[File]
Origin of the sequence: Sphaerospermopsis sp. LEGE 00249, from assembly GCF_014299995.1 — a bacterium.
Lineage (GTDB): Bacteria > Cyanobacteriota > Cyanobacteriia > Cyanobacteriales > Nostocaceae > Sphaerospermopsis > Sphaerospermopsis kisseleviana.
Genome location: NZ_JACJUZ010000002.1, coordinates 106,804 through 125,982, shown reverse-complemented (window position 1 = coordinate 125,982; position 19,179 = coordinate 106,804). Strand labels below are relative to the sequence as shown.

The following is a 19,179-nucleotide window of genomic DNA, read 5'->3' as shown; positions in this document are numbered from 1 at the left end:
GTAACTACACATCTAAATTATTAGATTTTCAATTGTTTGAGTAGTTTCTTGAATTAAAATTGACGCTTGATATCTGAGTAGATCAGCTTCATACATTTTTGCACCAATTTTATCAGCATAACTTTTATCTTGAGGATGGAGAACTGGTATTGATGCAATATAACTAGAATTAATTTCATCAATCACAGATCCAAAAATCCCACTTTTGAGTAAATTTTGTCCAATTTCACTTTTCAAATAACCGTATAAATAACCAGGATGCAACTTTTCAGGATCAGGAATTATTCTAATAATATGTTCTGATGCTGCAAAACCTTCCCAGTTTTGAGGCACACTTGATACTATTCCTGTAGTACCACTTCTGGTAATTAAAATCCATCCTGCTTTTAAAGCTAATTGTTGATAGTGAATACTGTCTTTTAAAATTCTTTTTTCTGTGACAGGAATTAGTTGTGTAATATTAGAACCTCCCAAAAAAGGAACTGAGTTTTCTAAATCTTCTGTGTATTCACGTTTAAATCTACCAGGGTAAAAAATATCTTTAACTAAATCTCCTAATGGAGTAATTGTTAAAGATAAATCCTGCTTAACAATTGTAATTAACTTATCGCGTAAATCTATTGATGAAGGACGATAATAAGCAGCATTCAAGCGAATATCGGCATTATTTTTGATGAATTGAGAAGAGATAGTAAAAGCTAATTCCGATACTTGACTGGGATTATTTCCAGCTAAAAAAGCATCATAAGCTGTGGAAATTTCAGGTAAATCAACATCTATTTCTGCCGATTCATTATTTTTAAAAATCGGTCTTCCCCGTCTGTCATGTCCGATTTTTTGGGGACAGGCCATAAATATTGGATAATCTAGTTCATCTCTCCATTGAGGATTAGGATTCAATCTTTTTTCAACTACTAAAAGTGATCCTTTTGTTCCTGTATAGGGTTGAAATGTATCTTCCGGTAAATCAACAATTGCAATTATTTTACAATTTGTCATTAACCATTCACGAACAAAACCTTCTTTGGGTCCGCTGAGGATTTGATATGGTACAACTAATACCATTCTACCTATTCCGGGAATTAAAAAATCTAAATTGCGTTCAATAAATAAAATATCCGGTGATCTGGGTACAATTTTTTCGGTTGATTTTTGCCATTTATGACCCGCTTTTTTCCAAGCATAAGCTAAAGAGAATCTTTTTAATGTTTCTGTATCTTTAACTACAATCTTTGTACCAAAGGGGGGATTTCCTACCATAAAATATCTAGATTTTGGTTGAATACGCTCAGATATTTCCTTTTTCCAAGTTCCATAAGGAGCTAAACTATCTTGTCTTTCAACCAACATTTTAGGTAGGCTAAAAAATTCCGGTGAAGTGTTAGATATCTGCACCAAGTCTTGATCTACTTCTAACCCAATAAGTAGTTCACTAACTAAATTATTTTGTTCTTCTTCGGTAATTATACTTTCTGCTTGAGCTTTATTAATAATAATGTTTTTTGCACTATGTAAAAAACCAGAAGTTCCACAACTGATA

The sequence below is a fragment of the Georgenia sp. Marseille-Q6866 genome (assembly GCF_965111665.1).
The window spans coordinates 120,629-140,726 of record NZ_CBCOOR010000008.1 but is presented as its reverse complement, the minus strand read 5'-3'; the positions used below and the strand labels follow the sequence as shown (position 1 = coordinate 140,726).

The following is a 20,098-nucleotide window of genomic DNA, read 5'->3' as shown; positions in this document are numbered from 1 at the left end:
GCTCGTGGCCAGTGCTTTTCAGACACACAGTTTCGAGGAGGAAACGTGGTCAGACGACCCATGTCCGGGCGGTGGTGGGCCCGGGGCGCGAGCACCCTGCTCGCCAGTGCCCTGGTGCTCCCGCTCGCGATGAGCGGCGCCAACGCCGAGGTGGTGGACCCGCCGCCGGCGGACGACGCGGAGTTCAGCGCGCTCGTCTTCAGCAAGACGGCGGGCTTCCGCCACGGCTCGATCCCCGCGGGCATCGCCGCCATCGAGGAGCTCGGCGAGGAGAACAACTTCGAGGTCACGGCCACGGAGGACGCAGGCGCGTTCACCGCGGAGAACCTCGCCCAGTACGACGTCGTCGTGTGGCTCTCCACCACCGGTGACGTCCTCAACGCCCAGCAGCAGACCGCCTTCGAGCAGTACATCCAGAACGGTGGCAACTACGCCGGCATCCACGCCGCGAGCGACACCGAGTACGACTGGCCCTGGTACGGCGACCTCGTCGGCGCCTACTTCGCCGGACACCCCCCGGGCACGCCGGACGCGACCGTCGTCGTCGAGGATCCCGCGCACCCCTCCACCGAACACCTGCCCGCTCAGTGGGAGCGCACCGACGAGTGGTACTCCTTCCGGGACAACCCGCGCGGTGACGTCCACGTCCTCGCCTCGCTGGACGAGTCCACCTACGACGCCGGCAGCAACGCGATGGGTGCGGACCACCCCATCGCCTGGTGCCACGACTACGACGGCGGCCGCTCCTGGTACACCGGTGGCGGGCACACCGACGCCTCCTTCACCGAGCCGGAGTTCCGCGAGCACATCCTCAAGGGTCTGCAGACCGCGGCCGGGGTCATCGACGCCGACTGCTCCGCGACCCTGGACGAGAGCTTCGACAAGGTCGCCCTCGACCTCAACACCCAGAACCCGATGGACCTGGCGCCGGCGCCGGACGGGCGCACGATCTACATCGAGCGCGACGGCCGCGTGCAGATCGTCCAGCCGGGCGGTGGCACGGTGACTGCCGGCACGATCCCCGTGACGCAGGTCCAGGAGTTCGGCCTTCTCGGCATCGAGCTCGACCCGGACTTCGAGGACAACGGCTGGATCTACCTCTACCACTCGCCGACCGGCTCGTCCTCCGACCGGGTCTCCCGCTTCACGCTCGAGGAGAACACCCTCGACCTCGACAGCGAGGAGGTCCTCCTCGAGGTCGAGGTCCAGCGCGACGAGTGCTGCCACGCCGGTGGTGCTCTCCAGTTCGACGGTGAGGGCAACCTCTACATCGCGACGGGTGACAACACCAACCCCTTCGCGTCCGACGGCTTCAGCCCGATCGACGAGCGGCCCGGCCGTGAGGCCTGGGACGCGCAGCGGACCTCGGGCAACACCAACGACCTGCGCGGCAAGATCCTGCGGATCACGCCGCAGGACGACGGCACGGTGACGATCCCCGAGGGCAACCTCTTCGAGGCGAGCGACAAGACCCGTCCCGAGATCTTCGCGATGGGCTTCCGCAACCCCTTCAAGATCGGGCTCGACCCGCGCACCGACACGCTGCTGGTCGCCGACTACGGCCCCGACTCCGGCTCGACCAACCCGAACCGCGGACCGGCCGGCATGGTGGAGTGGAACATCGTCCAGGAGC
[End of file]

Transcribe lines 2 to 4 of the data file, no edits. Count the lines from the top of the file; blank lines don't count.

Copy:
Lineage (GTDB): Bacteria > Cyanobacteriota > Cyanobacteriia > Cyanobacteriales > Nostocaceae > Sphaerospermopsis > Sphaerospermopsis kisseleviana.
Genome location: NZ_JACJUZ010000002.1, coordinates 106,804 through 125,982, shown reverse-complemented (window position 1 = coordinate 125,982; position 19,179 = coordinate 106,804). Strand labels below are relative to the sequence as shown.

The following is a 19,179-nucleotide window of genomic DNA, read 5'->3' as shown; positions in this document are numbered from 1 at the left end: